Hypoglycemia a Risk at All Levels of Diabetic Control

Nancy A. Melville

August 08, 2013

As many as 10% of patients with type 2 diabetes report experiencing severe hypoglycemia, and the risk is high across all levels of glycemic control, according to new research published online July 30 in Diabetes Care.

As a common side effect of intensive glucose-lowering therapy, hypoglycemia is logically more of a concern when patients are brought to normal glycemia levels, but this survey showed patients at the highest risk for hypoglycemia also included those with very poor glycemic control (ie, patients with high HbA1c levels).

The conventional wisdom that patients with the lowest HbA1c levels are at highest risk for hypoglycemia was therefore not supported by these findings, said lead author Kasia J. Lipska, MD, MHS, from Yale School of Medicine, New Haven, Connecticut.

"Any clinician will tell you that there are plenty of patients with diabetes who experience hypoglycemia, even when their diabetes is not well-controlled, but it was a surprise to see that it was so common across the various levels of glycemic control," she told Medscape Medical News.

U-Shaped Curve for Hypoglycemia and HbA1c

Dr. Lipska and her colleagues evaluated the responses of 9094 patients, aged 30 to 77 years, from Kaiser Permanente Northern California, who were being treated in a community setting with glucose-lowering therapy for type 2 diabetes and were surveyed in 2005–2006. The patients were asked about severe hypoglycemia requiring assistance in the prior year.

The study expands on prior research by examining the occurrence of hypoglycemia across multiple HbA1c categories and by using an outcome of self-reported severe hypoglycemia, the authors note.

Among the respondents, 985 (10.8%) patients self-reported experiencing severe hypoglycemia in the previous year, and 752 (76.3%) of those reporting hypoglycemia reported 1 to 3 events. In looking at all HbA1c levels, the rates of hypoglycemia ranged from 9.3% to 13.8%.

In comparison to patients with reference HbA1c levels of 7% to 7.9%, the adjusted relative risk (RR) for hypoglycemia among those with HbA1c levels under 6% was 1.25; with levels 6% to 6.9%, the RR was 1.01; for levels of 8% to 8.9%, the RR was 0.99; and for levels of 9% or higher, the RR was 1.16.

Variables including patient's age, duration of diabetes, and the type of diabetes medication did not significantly modify the HbA1c-hypoglycemia relationship.

"Although the absolute risk of hypoglycemia was higher in patients with longer duration of diabetes and in those who used insulin, the RR of hypoglycemia at the extremes of glycemic control (compared with the HbA1c reference) was similar regardless of age, diabetes duration, or category of diabetes medication," the authors write.

Findings Underline Complexities of Treatment

The findings underscore the difficulty of trying to control glucose levels in diabetes patients, Dr. Lipska explained. "It's really all about how hard you push and not necessarily where you end up," she said.

"What I mean by this is that any particular HbA1c level does not cause hypoglycemia — hypoglycemia occurs as a result of therapies we prescribe to lower glucose, [and] these therapies are then implemented in the daily lives of our patients.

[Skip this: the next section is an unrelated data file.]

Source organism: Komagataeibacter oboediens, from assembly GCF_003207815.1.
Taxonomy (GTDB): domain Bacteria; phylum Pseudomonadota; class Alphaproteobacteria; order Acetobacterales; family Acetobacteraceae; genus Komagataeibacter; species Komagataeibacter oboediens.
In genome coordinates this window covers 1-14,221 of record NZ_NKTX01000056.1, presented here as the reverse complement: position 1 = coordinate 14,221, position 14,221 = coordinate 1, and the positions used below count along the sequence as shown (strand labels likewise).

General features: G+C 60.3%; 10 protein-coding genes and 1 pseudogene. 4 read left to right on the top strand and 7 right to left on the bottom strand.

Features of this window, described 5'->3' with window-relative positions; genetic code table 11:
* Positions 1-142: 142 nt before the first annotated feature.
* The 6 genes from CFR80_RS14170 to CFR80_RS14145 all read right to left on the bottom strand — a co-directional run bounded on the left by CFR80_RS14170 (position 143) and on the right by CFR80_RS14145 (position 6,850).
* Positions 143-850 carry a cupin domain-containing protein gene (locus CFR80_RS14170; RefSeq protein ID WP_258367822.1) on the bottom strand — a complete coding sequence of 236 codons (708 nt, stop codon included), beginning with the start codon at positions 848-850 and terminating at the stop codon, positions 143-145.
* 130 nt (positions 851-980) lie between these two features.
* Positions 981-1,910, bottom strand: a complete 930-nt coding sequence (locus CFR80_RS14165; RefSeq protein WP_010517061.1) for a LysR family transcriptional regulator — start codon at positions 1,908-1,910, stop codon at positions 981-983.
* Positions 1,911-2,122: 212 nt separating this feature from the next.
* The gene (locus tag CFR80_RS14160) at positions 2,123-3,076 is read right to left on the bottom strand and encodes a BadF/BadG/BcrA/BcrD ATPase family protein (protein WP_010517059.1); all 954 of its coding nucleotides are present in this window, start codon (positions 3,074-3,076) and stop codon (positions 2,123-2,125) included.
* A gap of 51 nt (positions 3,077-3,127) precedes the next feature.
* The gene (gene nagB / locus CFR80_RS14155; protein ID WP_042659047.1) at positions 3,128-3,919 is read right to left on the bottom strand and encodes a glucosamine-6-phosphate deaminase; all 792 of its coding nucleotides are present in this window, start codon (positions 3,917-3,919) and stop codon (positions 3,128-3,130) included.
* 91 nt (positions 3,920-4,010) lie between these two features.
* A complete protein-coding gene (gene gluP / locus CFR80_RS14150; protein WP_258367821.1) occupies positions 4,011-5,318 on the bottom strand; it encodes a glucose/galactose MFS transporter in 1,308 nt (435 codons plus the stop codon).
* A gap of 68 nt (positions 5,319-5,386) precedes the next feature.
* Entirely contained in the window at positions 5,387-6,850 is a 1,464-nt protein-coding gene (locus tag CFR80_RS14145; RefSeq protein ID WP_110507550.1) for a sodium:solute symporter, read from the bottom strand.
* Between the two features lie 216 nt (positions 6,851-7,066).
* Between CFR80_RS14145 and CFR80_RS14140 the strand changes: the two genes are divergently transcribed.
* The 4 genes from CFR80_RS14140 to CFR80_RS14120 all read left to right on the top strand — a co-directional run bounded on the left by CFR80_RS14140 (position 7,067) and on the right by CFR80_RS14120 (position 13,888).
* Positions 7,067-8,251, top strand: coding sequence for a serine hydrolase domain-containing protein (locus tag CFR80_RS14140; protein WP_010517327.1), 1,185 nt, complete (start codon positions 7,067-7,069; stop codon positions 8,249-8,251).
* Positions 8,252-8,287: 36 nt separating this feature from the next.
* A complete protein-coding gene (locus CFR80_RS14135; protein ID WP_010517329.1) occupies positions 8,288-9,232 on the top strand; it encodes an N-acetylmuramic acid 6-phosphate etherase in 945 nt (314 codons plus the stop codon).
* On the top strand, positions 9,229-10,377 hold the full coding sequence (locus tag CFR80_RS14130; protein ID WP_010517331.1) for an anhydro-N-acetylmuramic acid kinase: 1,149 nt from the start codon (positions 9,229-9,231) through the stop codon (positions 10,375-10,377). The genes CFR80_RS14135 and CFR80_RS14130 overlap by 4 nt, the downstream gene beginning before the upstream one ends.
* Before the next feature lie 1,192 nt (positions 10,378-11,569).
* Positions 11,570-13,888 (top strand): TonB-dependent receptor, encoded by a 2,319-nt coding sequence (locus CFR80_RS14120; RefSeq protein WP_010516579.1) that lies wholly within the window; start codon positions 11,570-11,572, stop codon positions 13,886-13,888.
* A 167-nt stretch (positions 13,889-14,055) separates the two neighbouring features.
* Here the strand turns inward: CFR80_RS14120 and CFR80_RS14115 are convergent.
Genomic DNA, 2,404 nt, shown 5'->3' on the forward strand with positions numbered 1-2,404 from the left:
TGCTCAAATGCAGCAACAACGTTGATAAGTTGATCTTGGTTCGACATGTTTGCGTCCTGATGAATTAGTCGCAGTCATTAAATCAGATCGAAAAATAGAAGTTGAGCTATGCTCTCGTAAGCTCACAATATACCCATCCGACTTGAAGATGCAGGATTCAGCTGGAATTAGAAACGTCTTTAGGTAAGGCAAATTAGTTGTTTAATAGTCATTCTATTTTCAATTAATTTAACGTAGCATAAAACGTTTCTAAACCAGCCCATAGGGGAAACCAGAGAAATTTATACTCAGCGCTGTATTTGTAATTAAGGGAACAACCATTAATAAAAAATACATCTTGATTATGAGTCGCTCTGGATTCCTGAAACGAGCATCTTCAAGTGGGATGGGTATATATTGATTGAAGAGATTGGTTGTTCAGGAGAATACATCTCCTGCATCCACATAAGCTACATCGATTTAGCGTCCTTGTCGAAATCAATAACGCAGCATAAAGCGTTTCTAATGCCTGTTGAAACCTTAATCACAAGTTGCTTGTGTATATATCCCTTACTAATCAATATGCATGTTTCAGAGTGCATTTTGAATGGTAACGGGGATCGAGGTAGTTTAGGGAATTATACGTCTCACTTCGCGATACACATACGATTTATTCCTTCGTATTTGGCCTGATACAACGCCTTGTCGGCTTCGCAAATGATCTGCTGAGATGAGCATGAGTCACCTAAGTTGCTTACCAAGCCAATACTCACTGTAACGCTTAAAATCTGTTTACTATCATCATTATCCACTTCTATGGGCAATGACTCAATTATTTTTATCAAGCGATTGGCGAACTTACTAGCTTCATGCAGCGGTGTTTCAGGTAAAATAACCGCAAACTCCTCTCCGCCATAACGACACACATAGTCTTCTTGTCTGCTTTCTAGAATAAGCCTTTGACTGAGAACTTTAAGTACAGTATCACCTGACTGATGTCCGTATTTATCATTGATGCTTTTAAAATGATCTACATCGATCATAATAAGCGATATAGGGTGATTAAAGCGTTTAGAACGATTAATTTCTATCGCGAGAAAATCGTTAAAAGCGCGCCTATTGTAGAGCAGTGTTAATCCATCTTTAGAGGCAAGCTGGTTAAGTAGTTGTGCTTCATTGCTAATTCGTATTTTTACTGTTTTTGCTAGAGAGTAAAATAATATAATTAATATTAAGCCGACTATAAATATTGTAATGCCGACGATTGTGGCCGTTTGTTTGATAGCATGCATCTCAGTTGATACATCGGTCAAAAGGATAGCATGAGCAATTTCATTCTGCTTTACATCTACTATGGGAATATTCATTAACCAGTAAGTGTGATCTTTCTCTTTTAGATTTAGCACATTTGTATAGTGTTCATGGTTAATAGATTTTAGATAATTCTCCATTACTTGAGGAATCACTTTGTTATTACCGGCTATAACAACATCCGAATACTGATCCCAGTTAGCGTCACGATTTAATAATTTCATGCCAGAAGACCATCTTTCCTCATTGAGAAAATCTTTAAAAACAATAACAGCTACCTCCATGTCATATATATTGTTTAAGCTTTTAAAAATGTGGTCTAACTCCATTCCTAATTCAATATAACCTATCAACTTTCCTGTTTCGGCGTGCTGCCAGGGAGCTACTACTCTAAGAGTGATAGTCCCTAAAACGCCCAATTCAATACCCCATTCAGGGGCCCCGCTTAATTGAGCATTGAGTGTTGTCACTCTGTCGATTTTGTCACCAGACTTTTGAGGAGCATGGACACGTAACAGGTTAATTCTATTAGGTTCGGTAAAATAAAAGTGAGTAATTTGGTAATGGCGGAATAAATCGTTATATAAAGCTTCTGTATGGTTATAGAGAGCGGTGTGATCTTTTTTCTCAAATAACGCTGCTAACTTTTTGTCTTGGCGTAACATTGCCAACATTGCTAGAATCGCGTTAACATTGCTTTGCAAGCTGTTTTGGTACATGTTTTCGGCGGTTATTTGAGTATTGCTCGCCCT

"A patient with poor glycemic control may be prescribed multiple medications to lower HbA1c levels and still not achieve a desired glycemic target."

She speculated that one of the factors that may play a role in triggering hypoglycemia could be treatment with multiple medications.

"The use of multiple medications may result in higher hypoglycemia risk and in medication errors, intermittent compliance, mistimed or misdosed medications, or poor communication between clinician and patient," she explains.

"Perhaps it is also possible that the fear or treatment of hypoglycemia contributes to poor control, setting up a vicious cycle. We need to understand this better."

With the hypoglycemia concerns in mind, the American Diabetes Association and American Geriatrics Society each recommend individualized treatment approaches that carefully consider the known risks and benefits when setting glycemic targets, and Dr. Lipska said she also supports the approach.

"I think individualizing decisions and engaging patients in care are important to high-quality diabetes management," she said. "Hypoglycemia is common and unpleasant, and we know it's associated with poor outcomes."

Another recent study, published just last week, illustrates this, suggesting that episodes of severe hypoglycemia in patients with type 2 diabetes can double the risk for cardiovascular disease.

"Our study shows how commonly severe hypoglycemia is reported — we simply can't ignore it. We have to carefully weigh the risk of hypoglycemia against the benefits of treatment," Dr. Lipska concluded.

Diabetes Care . Published online July 30, 2013. Abstract

The study received funding from the National Institute of Diabetes and Digestive and Kidney Diseases. Dr. Lipska blogs for Medscape Medical News about diabetes meetings. She reports no other relevant financial relationships. Disclosures for the coauthors are listed in the article.


Comments on Medscape are moderated and should be professional in tone and on topic. You must declare any conflicts of interest related to your comments and responses. Please see our Commenting Guide for further information. We reserve the right to remove posts at our sole discretion.
Post as: